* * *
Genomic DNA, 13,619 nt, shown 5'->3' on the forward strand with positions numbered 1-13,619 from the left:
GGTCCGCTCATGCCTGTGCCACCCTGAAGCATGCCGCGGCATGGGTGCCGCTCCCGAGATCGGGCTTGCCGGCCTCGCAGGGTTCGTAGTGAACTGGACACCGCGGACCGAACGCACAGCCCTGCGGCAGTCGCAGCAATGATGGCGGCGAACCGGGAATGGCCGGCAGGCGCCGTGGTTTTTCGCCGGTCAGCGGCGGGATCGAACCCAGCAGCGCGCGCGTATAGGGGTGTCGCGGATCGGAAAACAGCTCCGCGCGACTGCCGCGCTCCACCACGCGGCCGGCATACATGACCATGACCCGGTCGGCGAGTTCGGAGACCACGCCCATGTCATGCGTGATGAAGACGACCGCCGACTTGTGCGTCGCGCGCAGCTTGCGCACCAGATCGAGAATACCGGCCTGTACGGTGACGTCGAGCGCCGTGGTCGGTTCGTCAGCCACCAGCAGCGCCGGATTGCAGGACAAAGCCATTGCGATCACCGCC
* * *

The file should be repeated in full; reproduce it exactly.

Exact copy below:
Genomic DNA, 13,619 nt, shown 5'->3' on the forward strand with positions numbered 1-13,619 from the left:
GGTCCGCTCATGCCTGTGCCACCCTGAAGCATGCCGCGGCATGGGTGCCGCTCCCGAGATCGGGCTTGCCGGCCTCGCAGGGTTCGTAGTGAACTGGACACCGCGGACCGAACGCACAGCCCTGCGGCAGTCGCAGCAATGATGGCGGCGAACCGGGAATGGCCGGCAGGCGCCGTGGTTTTTCGCCGGTCAGCGGCGGGATCGAACCCAGCAGCGCGCGCGTATAGGGGTGTCGCGGATCGGAAAACAGCTCCGCGCGACTGCCGCGCTCCACCACGCGGCCGGCATACATGACCATGACCCGGTCGGCGAGTTCGGAGACCACGCCCATGTCATGCGTGATGAAGACGACCGCCGACTTGTGCGTCGCGCGCAGCTTGCGCACCAGATCGAGAATACCGGCCTGTACGGTGACGTCGAGCGCCGTGGTCGGTTCGTCAGCCACCAGCAGCGCCGGATTGCAGGACAAAGCCATTGCGATCACCGCC